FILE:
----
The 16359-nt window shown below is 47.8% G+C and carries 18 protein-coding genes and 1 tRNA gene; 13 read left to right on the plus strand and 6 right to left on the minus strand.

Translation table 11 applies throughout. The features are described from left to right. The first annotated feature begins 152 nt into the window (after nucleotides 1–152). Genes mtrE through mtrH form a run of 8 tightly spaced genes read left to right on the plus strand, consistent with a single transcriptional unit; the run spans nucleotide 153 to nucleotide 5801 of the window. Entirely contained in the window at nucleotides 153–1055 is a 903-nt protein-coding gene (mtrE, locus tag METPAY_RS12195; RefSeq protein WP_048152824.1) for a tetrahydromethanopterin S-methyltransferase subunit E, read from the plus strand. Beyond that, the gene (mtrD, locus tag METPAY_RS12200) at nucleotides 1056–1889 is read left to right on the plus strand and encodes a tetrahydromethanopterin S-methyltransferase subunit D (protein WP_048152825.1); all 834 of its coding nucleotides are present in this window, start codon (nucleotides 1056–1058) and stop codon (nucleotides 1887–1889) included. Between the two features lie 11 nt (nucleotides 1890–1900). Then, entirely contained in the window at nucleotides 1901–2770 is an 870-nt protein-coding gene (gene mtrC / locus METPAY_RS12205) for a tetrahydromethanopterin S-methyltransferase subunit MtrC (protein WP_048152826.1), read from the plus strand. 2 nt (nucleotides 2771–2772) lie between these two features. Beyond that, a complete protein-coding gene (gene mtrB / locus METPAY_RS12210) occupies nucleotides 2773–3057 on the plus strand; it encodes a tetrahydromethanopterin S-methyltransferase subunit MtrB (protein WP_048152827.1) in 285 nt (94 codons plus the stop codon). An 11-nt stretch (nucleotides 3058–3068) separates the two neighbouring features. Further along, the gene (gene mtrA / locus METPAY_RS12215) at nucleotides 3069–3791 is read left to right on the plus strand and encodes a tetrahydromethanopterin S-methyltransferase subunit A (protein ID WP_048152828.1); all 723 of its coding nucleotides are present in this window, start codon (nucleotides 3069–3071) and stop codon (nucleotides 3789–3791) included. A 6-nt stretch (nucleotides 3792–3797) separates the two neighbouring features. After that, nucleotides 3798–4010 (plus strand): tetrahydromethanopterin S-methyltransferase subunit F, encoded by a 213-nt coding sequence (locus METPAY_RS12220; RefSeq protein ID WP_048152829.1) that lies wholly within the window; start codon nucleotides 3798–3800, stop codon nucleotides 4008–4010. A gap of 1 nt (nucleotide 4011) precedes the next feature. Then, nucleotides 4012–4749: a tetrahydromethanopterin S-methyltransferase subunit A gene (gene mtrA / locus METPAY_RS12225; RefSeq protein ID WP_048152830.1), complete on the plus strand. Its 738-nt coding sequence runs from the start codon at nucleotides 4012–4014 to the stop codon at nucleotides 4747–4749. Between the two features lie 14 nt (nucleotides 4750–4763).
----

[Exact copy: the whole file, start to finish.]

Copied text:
The 16359-nt window shown below is 47.8% G+C and carries 18 protein-coding genes and 1 tRNA gene; 13 read left to right on the plus strand and 6 right to left on the minus strand.

Translation table 11 applies throughout. The features are described from left to right. The first annotated feature begins 152 nt into the window (after nucleotides 1–152). Genes mtrE through mtrH form a run of 8 tightly spaced genes read left to right on the plus strand, consistent with a single transcriptional unit; the run spans nucleotide 153 to nucleotide 5801 of the window. Entirely contained in the window at nucleotides 153–1055 is a 903-nt protein-coding gene (mtrE, locus tag METPAY_RS12195; RefSeq protein WP_048152824.1) for a tetrahydromethanopterin S-methyltransferase subunit E, read from the plus strand. Beyond that, the gene (mtrD, locus tag METPAY_RS12200) at nucleotides 1056–1889 is read left to right on the plus strand and encodes a tetrahydromethanopterin S-methyltransferase subunit D (protein WP_048152825.1); all 834 of its coding nucleotides are present in this window, start codon (nucleotides 1056–1058) and stop codon (nucleotides 1887–1889) included. Between the two features lie 11 nt (nucleotides 1890–1900). Then, entirely contained in the window at nucleotides 1901–2770 is an 870-nt protein-coding gene (gene mtrC / locus METPAY_RS12205) for a tetrahydromethanopterin S-methyltransferase subunit MtrC (protein WP_048152826.1), read from the plus strand. 2 nt (nucleotides 2771–2772) lie between these two features. Beyond that, a complete protein-coding gene (gene mtrB / locus METPAY_RS12210) occupies nucleotides 2773–3057 on the plus strand; it encodes a tetrahydromethanopterin S-methyltransferase subunit MtrB (protein WP_048152827.1) in 285 nt (94 codons plus the stop codon). An 11-nt stretch (nucleotides 3058–3068) separates the two neighbouring features. Further along, the gene (gene mtrA / locus METPAY_RS12215) at nucleotides 3069–3791 is read left to right on the plus strand and encodes a tetrahydromethanopterin S-methyltransferase subunit A (protein ID WP_048152828.1); all 723 of its coding nucleotides are present in this window, start codon (nucleotides 3069–3071) and stop codon (nucleotides 3789–3791) included. A 6-nt stretch (nucleotides 3792–3797) separates the two neighbouring features. After that, nucleotides 3798–4010 (plus strand): tetrahydromethanopterin S-methyltransferase subunit F, encoded by a 213-nt coding sequence (locus METPAY_RS12220; RefSeq protein ID WP_048152829.1) that lies wholly within the window; start codon nucleotides 3798–3800, stop codon nucleotides 4008–4010. A gap of 1 nt (nucleotide 4011) precedes the next feature. Then, nucleotides 4012–4749: a tetrahydromethanopterin S-methyltransferase subunit A gene (gene mtrA / locus METPAY_RS12225; RefSeq protein ID WP_048152830.1), complete on the plus strand. Its 738-nt coding sequence runs from the start codon at nucleotides 4012–4014 to the stop codon at nucleotides 4747–4749. Between the two features lie 14 nt (nucleotides 4750–4763).